A June 13 news article article touts a recent document issued jointly by the Departments of Education and Health and Human Services announcing that “it is federal policy to ‘prevent, severely reduce, and ultimately eliminate expulsion and suspension in early childhood settings.’” This goes beyond past Education Department guidance, which pressured school districts to adopt veiled racial quotas in student suspensions, but did not seek to eliminate the use of suspensions for even repeated, violent offenders.
This “federal policy” seems to have no basis in any law passed by Congress, and be yet another example of progressive bureaucrats’ belief in an imperial presidency. The Obama administration has flooded the nation’s public and private schools with new rules and regulations, without even going through the notice-and-comment rulemaking process mandated by the Administrative Procedure Act.
Under the constitutional separation of powers, it is supposed to be Congress that passes laws, while the executive branch merely enforces them. America has no national school board. The Department of Education, where I used to work, has historically only investigated school suspensions when they allegedly were discriminatory (Title VI of the Civil Rights Act bans racial discrimination by schools whose programs or students receive federal funds, while the IDEA restricts discipline of disabled students).
The motivation for this new policy seems to be that preschool suspensions are often used against minority kids, although the Department of Education’s report “stops short of attributing such disparate outcomes to intentional discrimination,” perhaps due to the Supreme Court’s ruling in U.S. v. Armstrong, which rejected the presumption that different rates of punishment by race proves discrimination.
But banning all suspensions based on a mere suspicion of discrimination is overreaching. Congress – unlike executive agencies – can sometimes ban neutral practices that are commonly used as a subterfuge for discrimination, under its remedial powers in Section 5 of the Fourteenth Amendment. But even that power is not unlimited. For example, Supreme Court rulings don’t allow broad federal nullification of local laws based on the fact that such laws are occasionally used to discriminate against minorities, and any federal restrictions on non-discriminatory practices have to be “congruent and proportional” to the evil they are aimed at. See Shelby County v. Holder (2013); Kimel v. Florida Board of Regents (2000). A policy against all suspensions appears to go well beyond that power. Moreover, regulation of private preschools is also subject to constitutional limits. See Pierce v. Society of Sisters (1925); United States v. Lopez (1995).
If the Obama administration has the power to ban suspensions of preschoolers, based on a freshly minted policy of its own devising, what would stop it from banning colleges from failing unprepared college students, or banning employers from firing underperforming employees, or banning landlords from evicting unruly tenants?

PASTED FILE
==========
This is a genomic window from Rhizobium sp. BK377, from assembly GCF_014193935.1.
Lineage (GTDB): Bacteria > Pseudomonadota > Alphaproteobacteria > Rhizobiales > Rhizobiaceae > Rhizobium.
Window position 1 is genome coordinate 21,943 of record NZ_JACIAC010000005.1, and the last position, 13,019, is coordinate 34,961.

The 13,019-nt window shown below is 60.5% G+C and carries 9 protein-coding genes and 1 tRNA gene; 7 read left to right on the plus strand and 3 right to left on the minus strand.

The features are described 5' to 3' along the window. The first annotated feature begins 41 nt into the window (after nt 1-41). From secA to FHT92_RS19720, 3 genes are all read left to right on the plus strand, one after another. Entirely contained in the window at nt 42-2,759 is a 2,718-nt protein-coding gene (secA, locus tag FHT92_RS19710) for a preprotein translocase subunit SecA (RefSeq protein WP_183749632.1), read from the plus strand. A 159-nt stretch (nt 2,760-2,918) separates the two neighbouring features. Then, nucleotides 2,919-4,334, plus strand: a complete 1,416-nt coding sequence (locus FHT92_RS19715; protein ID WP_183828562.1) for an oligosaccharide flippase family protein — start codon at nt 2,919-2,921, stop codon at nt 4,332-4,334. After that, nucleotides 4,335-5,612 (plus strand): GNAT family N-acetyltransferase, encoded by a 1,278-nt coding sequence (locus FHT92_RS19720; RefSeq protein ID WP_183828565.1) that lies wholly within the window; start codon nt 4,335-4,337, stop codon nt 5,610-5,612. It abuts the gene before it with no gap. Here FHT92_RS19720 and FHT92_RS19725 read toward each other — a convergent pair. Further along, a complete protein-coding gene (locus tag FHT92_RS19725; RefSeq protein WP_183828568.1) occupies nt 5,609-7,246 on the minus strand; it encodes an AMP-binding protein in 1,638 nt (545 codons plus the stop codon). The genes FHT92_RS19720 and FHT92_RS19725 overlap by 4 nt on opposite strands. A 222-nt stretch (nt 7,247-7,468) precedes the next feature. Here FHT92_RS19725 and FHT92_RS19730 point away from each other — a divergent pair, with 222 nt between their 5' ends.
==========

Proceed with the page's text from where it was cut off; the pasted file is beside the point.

The Obama administration’s suspicion of discrimination appears to be based on the controversial writings of psychology professor Russell Skiba, whose conclusions have been rejected by National Review and other publications as methodologically unsound. Skiba’s discrimination claims are contradicted by a 2014 study in the Journal of Criminal Justice. See John Paul Wright, Mark Alden Morgan, Michelle A. Coyne, Kevin M. Beaver, & J.C. Barnes, Prior problem behavior accounts for the racial gap in school suspensions, Journal of Criminal Justice, Volume 42, issue 3, May-June 2014, Pages 257-266.
As Minneapolis Star-Tribune columnist Katherine Kersten has noted, the Journal of Criminal Justice study found that “the racial gap in suspensions is ‘completely accounted for by a measure of the prior problem behavior of the student,’” and is not caused by racism on the part of teachers or principals.
Kersten argues that the primary reason for the gap in problem behavior is “differences in family structure” for different groups: “nationally, 71 percent of black children are born out of wedlock — with the rate much higher in many inner cities — while the rate for whites is 29 percent. Research reveals that children from fatherless families are far more likely than others to engage in many kinds of antisocial behavior,” due to a “lack of impulse control and socialization that can result from chaotic family life.”
As we noted earlier, federal and state crime statistics do indeed show that juvenile offenders overwhelmingly “come from fatherless homes,” and that crime rates differ dramatically by racial and ethnic group. Reflecting that reality, an appeals court in People Who Care v. Rockford Board of Education (1997) struck down a decree that forbade a “school district to refer a higher percentage of minority students than of white students for discipline,” finding that that operated as a de facto racial quota in violation of the Constitution’s equal protection clause.